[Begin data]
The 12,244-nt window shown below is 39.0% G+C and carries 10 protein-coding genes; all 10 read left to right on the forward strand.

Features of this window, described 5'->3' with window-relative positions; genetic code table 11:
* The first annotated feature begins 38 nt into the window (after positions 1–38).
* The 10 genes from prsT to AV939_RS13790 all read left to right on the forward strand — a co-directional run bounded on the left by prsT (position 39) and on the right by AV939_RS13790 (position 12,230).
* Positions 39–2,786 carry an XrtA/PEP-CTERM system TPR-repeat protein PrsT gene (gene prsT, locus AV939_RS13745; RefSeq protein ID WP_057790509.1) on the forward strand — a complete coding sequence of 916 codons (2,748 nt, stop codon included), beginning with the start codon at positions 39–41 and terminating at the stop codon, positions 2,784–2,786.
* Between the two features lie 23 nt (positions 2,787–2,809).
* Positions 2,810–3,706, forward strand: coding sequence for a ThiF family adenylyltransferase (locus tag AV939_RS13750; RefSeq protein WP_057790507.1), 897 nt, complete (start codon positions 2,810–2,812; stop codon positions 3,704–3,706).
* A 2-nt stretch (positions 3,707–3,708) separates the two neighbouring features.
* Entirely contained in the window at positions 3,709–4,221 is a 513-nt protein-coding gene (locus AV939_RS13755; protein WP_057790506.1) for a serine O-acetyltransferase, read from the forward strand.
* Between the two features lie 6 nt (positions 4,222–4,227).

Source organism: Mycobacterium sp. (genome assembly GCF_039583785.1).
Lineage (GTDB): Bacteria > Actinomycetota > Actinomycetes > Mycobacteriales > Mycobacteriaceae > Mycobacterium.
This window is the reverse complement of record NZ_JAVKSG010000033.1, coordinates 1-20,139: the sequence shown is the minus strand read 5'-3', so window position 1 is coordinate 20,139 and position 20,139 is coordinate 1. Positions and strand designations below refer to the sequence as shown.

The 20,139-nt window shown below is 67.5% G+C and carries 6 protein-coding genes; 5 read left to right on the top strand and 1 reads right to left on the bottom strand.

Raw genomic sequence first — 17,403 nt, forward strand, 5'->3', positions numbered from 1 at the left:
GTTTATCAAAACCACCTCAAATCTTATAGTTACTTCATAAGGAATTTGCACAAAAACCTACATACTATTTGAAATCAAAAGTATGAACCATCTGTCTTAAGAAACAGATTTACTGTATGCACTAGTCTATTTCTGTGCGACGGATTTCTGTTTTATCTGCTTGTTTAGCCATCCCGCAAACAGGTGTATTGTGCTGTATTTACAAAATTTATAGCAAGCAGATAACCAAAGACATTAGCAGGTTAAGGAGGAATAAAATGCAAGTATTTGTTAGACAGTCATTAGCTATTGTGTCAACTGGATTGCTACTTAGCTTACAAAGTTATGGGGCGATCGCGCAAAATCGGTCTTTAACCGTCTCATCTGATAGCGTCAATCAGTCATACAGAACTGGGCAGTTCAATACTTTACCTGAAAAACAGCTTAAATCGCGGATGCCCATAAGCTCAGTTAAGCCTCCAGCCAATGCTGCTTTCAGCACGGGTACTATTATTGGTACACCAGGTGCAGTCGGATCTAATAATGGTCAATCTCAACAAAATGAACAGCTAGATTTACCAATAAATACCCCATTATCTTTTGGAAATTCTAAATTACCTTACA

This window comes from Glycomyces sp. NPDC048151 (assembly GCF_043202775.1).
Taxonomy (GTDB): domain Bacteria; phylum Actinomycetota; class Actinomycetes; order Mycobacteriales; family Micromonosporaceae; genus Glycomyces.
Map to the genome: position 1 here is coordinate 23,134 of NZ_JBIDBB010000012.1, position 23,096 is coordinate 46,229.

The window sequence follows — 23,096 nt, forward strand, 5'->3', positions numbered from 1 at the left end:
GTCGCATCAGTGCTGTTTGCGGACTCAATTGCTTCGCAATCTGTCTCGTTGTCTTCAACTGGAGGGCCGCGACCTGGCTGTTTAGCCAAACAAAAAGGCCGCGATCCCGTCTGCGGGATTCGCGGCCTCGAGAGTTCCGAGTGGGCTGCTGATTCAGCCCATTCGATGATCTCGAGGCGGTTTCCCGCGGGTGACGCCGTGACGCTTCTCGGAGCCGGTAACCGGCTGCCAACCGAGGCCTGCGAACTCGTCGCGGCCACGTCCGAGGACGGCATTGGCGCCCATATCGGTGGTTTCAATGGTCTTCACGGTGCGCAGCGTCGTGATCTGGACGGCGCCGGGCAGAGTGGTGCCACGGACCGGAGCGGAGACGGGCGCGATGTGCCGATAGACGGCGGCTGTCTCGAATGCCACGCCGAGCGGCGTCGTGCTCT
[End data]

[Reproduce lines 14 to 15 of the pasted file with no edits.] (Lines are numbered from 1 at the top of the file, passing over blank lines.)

The 20,139-nt window shown below is 67.5% G+C and carries 6 protein-coding genes; 5 read left to right on the top strand and 1 reads right to left on the bottom strand.

Raw genomic sequence first — 17,403 nt, forward strand, 5'->3', positions numbered from 1 at the left: